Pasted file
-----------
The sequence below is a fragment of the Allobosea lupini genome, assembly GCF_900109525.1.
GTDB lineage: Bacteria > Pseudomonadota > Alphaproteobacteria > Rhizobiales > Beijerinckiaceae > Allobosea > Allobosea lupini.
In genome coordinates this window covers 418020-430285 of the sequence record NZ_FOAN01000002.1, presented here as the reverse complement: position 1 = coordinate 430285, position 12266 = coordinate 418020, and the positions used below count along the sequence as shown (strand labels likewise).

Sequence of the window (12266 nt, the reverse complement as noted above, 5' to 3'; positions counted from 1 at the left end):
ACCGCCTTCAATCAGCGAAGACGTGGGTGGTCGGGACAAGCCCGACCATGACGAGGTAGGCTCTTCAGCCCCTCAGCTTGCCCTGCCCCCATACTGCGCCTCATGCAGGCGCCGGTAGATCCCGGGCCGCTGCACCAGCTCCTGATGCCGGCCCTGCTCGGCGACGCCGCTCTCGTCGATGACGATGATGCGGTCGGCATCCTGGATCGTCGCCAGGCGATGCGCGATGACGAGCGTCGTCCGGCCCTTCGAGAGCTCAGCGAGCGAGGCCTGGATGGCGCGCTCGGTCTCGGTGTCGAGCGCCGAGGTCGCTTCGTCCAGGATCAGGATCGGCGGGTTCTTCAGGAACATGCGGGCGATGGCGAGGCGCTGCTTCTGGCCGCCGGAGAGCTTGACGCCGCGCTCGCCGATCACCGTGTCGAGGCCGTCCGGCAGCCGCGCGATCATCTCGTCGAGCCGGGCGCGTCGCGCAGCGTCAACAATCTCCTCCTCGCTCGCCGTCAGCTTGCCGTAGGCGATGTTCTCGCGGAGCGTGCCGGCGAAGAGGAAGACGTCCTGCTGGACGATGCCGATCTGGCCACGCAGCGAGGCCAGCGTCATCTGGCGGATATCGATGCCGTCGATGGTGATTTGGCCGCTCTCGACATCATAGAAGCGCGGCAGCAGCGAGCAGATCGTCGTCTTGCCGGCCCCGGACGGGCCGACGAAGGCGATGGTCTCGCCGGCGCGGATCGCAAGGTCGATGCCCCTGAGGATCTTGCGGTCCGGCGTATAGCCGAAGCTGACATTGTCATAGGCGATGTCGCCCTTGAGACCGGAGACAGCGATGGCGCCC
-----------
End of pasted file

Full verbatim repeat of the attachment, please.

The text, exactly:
The sequence below is a fragment of the Allobosea lupini genome, assembly GCF_900109525.1.
GTDB lineage: Bacteria > Pseudomonadota > Alphaproteobacteria > Rhizobiales > Beijerinckiaceae > Allobosea > Allobosea lupini.
In genome coordinates this window covers 418020-430285 of the sequence record NZ_FOAN01000002.1, presented here as the reverse complement: position 1 = coordinate 430285, position 12266 = coordinate 418020, and the positions used below count along the sequence as shown (strand labels likewise).

Sequence of the window (12266 nt, the reverse complement as noted above, 5' to 3'; positions counted from 1 at the left end):
ACCGCCTTCAATCAGCGAAGACGTGGGTGGTCGGGACAAGCCCGACCATGACGAGGTAGGCTCTTCAGCCCCTCAGCTTGCCCTGCCCCCATACTGCGCCTCATGCAGGCGCCGGTAGATCCCGGGCCGCTGCACCAGCTCCTGATGCCGGCCCTGCTCGGCGACGCCGCTCTCGTCGATGACGATGATGCGGTCGGCATCCTGGATCGTCGCCAGGCGATGCGCGATGACGAGCGTCGTCCGGCCCTTCGAGAGCTCAGCGAGCGAGGCCTGGATGGCGCGCTCGGTCTCGGTGTCGAGCGCCGAGGTCGCTTCGTCCAGGATCAGGATCGGCGGGTTCTTCAGGAACATGCGGGCGATGGCGAGGCGCTGCTTCTGGCCGCCGGAGAGCTTGACGCCGCGCTCGCCGATCACCGTGTCGAGGCCGTCCGGCAGCCGCGCGATCATCTCGTCGAGCCGGGCGCGTCGCGCAGCGTCAACAATCTCCTCCTCGCTCGCCGTCAGCTTGCCGTAGGCGATGTTCTCGCGGAGCGTGCCGGCGAAGAGGAAGACGTCCTGCTGGACGATGCCGATCTGGCCACGCAGCGAGGCCAGCGTCATCTGGCGGATATCGATGCCGTCGATGGTGATTTGGCCGCTCTCGACATCATAGAAGCGCGGCAGCAGCGAGCAGATCGTCGTCTTGCCGGCCCCGGACGGGCCGACGAAGGCGATGGTCTCGCCGGCGCGGATCGCAAGGTCGATGCCCCTGAGGATCTTGCGGTCCGGCGTATAGCCGAAGCTGACATTGTCATAGGCGATGTCGCCCTTGAGACCGGAGACAGCGATGGCGCCC